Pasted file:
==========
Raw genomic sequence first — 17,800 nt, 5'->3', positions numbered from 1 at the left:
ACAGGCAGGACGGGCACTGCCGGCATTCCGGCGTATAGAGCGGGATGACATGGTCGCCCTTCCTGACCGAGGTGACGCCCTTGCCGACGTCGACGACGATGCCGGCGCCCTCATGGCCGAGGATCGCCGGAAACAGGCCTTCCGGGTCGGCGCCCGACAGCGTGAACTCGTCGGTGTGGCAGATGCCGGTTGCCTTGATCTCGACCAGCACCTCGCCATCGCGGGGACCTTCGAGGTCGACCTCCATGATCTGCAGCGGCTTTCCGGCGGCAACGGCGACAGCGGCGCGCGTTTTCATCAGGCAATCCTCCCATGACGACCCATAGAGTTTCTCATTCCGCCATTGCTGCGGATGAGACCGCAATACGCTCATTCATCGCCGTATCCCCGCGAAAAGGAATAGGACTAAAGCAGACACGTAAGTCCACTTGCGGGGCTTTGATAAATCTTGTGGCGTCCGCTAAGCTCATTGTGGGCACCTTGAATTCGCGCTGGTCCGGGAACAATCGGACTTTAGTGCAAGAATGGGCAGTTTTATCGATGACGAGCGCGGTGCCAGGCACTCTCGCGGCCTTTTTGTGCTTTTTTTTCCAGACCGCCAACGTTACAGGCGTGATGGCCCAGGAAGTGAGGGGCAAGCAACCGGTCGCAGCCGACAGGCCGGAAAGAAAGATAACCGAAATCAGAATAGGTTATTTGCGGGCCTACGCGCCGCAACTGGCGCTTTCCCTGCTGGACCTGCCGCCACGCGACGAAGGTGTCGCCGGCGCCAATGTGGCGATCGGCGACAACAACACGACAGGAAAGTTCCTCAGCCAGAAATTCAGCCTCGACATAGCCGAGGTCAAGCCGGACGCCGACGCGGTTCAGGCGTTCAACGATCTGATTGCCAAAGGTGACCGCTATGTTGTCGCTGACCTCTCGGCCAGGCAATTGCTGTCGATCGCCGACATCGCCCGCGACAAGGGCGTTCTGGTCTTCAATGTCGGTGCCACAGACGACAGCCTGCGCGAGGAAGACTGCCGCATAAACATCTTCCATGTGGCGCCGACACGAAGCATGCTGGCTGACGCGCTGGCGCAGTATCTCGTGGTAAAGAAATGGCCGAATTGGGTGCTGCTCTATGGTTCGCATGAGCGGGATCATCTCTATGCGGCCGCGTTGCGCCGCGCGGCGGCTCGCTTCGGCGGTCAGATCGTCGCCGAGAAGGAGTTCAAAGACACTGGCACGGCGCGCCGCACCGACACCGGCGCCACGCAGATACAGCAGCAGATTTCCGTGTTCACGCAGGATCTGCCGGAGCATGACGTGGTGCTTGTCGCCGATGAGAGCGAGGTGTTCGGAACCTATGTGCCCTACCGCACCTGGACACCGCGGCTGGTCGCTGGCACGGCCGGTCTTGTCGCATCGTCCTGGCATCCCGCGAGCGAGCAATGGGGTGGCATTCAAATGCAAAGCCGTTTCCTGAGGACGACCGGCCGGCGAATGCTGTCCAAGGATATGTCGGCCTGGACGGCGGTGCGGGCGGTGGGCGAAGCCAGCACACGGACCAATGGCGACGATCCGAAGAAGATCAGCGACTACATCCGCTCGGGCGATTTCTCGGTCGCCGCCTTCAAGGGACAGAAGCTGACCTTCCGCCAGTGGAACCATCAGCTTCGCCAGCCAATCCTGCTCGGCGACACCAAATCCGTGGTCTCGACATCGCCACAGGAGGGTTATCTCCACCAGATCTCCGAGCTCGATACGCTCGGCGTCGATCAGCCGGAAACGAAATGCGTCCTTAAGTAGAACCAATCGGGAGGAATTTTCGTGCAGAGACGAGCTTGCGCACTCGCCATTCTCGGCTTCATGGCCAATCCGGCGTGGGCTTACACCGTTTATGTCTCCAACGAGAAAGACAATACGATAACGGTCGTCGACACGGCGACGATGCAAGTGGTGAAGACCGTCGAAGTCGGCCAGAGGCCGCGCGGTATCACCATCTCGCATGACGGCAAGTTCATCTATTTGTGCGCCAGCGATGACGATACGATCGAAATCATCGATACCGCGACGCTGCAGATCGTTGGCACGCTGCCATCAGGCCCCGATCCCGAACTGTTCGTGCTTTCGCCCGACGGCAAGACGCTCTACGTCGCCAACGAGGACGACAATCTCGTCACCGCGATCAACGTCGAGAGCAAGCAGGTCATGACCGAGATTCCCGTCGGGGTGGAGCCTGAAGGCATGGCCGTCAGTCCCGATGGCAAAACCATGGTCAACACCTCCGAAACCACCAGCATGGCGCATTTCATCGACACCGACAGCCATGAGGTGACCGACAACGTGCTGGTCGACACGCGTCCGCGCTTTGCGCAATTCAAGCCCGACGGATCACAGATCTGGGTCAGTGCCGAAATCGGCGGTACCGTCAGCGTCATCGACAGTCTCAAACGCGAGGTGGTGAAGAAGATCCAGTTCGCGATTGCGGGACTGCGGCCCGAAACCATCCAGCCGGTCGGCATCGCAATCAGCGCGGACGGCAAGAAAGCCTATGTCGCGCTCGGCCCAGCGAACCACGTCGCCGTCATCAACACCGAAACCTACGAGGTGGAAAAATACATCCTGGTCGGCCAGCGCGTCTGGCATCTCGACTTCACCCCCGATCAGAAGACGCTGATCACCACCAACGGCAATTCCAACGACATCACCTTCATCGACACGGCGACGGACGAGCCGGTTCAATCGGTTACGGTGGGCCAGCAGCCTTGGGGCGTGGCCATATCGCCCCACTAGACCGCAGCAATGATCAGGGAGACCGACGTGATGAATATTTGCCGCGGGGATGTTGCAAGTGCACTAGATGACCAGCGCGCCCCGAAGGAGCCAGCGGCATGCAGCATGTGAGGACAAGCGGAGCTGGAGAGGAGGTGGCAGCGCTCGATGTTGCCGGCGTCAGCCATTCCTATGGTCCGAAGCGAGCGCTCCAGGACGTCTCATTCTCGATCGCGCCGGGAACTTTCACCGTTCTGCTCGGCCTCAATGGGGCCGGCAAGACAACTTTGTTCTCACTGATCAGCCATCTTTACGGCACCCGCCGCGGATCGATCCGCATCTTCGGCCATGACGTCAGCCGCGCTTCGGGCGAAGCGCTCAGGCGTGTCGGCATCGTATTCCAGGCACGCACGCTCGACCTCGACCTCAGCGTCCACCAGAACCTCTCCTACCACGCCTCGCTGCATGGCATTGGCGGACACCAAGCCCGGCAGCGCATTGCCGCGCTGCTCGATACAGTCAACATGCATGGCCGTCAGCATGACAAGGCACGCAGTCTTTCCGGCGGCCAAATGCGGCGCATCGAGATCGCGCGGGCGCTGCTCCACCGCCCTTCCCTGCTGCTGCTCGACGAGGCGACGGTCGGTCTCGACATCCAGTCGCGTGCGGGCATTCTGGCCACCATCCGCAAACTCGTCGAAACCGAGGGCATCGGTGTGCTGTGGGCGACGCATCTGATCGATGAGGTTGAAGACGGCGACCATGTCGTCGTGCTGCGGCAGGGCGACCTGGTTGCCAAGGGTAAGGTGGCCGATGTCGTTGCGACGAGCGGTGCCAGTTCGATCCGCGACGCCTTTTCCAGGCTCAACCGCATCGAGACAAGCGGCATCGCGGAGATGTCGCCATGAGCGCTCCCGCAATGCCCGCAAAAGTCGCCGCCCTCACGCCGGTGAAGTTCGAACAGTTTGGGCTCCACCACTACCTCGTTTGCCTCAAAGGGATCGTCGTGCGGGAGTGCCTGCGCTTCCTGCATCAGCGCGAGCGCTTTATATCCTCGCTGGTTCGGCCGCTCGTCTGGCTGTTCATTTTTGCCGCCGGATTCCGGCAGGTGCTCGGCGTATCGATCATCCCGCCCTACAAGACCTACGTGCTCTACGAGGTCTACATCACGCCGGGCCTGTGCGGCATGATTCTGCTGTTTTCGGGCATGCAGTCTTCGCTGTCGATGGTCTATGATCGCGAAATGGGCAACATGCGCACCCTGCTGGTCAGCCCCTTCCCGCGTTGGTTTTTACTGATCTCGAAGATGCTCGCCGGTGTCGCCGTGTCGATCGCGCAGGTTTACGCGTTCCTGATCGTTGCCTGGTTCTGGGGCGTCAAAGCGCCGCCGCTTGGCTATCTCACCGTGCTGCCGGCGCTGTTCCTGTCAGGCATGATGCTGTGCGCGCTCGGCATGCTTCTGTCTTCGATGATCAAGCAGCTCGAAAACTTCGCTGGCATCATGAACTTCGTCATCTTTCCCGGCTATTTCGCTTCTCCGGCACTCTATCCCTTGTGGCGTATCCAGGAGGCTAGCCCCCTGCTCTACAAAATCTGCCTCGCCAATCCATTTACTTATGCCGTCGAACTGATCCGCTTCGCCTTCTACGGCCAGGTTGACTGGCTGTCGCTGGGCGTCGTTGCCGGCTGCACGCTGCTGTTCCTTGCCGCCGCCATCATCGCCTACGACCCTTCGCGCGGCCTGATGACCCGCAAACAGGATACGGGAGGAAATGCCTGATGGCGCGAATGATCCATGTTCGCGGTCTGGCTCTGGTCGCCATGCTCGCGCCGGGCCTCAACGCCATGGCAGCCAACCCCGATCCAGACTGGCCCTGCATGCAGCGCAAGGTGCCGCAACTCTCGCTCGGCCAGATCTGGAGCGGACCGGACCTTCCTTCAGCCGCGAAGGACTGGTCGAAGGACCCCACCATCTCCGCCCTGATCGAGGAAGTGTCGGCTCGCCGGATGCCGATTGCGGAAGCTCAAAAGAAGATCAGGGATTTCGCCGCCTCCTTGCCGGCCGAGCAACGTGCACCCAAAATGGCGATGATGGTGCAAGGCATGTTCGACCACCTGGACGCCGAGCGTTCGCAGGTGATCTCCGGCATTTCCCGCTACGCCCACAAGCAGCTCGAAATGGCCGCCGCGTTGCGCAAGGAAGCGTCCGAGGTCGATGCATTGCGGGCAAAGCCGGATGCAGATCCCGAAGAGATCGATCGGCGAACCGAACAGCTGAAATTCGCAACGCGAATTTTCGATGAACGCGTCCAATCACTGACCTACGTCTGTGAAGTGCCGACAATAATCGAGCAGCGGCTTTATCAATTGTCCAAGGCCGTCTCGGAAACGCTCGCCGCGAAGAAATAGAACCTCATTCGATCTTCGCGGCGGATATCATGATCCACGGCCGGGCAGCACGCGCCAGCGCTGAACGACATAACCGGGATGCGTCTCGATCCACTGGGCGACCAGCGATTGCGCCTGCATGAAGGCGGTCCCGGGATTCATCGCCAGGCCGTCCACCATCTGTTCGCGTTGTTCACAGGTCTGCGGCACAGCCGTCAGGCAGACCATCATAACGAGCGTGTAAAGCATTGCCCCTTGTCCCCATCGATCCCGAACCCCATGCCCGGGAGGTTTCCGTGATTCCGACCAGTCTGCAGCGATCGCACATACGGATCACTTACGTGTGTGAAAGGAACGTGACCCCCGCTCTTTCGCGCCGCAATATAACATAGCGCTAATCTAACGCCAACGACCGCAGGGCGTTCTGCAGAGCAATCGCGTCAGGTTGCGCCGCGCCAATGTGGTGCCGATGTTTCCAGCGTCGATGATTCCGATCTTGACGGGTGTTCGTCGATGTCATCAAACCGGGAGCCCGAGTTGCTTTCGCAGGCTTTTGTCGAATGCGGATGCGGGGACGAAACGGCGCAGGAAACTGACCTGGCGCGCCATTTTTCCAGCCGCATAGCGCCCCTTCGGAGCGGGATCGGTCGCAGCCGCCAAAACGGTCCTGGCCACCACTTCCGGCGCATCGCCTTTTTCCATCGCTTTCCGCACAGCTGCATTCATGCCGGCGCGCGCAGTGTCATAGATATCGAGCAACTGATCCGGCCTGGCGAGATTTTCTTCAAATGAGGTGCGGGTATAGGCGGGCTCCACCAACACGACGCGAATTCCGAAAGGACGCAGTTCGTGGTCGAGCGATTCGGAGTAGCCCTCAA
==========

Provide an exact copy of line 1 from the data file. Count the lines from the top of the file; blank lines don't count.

Raw genomic sequence first — 17,800 nt, 5'->3', positions numbered from 1 at the left: